Daydream 2.0 Solves One Of VR’s Biggest Problems: Isolation

by Jamie Feltham • May 18th, 2017

Along with similar devices from Oculus and Intel, Google’s new standalone headsets represent the birth of a new type of VR experience. With their arrival, the search engine giant is looking to combat some of the key concerns about the current state of VR tech, including isolation.

Google is working on Daydream 2.0, or what it calls Daydream Euphrates. It’s goal is to make VR experiences easier to share with both those around you and others with their own headsets, bringing some intriguing new features to the platform.

When you put on a VR headset, you’re blocking yourself off from the rest of the world. You won’t be able to see your friends and family in the room with you and, if you’re on a mobile headset, they won’t be able to see what you’re doing, either. That’s no longer true with Google’s new standalone devices. Using the company’s Chromecast device, you’ll be able to beam the images from inside the headset onto a nearby TV. Want your friends to discover Eclipse alongside you? Head to options and broadcast to the external screen. It’s as simple as that.

One of Daydream’s biggest apps is YouTube VR, which allows you to watch 360 degree content on demand. The traditional YouTube experience can be enjoyed with friends, sharing the same screen, which obviously isn’t possible in VR. With Euphrates, Google allows you to invite other friends into your YouTube viewing experience. They won’t appear as virtual avatars like they would in some other 360 experiences like Facebook Spaces, but you’ll be able to talk to your friends and share videos with them.

Daydream is also getting new sharing features, like simple screenshot capturing, bringing it more in line with features you’d expect on modern day consoles. That said, there’s no mention of features available on Gear VR like livestreaming to Facebook just yet.

We don’t have a launch window for Daydream Euphrates yet, but we’ll hopefully have more news for you later on today. You can expect these features to be a part of the company’s new standalone VR headsets, announced yesterday, which will also bring positional tracking to Daydream.

What's your reaction?
  • Dean

    Here’s an idea, don’t strap a mobile phone to your face when your friends and family are around, that will also solve isolation 🙂

  • JCat_NY

    The current Daydream is the Sony PlayStation 3D Monitor of VR systems.

  • johann jensson

    What the hell? “When you put on a VR headset, you’re blocking yourself off from the rest of the world.” It’s as if you’d say “If you drink alcohol, you get drunk”. Of course i’ll block myself from the rest of the world, why else would i buy a VR set? Isolation is one of the biggest plus points. Especially for people who work with other people all day and don’t want any social contacts in the evening – it’s a perfect escape.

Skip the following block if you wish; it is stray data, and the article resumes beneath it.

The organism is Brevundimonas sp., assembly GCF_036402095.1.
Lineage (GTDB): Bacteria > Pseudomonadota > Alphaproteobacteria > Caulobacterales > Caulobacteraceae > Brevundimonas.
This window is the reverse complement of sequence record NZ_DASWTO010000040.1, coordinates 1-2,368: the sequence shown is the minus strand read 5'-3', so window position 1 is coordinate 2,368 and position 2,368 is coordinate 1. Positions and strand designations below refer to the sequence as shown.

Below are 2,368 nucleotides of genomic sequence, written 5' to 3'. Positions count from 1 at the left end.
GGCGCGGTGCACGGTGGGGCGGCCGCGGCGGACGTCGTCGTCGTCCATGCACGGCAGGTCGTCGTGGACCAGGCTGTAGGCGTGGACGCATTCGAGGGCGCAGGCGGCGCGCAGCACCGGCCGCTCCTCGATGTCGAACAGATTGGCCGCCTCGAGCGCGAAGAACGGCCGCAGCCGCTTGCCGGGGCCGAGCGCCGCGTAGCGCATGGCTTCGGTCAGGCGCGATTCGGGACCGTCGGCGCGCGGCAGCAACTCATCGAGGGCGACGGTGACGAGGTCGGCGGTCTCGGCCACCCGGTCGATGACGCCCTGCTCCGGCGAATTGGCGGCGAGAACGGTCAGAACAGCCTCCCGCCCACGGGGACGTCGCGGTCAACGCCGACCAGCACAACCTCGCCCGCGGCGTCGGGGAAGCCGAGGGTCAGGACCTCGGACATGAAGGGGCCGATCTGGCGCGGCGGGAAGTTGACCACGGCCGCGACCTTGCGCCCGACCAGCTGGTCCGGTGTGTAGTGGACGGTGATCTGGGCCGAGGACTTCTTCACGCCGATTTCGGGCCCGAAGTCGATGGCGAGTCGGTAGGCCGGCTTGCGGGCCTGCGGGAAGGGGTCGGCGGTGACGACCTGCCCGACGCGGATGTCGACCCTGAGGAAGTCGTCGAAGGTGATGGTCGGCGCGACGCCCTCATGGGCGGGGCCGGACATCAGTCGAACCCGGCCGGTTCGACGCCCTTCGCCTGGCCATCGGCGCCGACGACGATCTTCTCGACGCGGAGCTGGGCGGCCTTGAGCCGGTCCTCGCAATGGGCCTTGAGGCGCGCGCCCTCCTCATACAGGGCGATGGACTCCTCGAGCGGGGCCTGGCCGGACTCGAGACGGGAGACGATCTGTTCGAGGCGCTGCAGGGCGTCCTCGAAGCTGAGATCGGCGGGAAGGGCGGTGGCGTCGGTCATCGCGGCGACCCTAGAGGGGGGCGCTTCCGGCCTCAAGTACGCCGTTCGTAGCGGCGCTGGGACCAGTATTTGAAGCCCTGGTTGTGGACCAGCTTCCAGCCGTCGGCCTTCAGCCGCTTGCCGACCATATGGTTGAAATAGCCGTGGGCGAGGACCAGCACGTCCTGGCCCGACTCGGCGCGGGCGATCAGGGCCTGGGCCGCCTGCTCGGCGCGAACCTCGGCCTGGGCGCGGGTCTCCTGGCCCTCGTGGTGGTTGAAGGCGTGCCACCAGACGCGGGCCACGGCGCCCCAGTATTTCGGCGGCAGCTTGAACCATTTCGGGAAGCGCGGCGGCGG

SMH big time.

    • Nothing says you have to share. But now you can if you want to.

      • johann jensson

        Fair enough – if it’s optional i have no problem with it. It’s just that my experience with the entertainment industry tells me that such developments *always* have a downside.

  • David Finsterwalder

    “The current state of VR tech”: PlayStation VR mirrors to TV screen, Vive and Oculus to monitor. And you can use Steam link, DLNA or Chromecast to stream the monitor output to a TV already. What you are talking about is the state of mobile VR and not VR tech in general.

  • Jonny

    Yeah, let’s solve the huge VR problem of people getting immersed in virtual worlds instead of their living room. Perhaps you could take VR, remove the whole headset, make the screen a bit bigger and place said screen a meter or so away.

    • Superkev

      You don’t because a giant part of the immersion is that the screen in not in a fixed position as the one you suggest. Also a single screen can only show the point of view of one person looking around. As a result what you suggest would be outrageously disorienting for the others in the room. Additionally you couldn’t look up, down or behind you. Honestly your idea just wouldn’t work at all in countless ways.

      • Rich K

        Jonny obviously never experienced VR.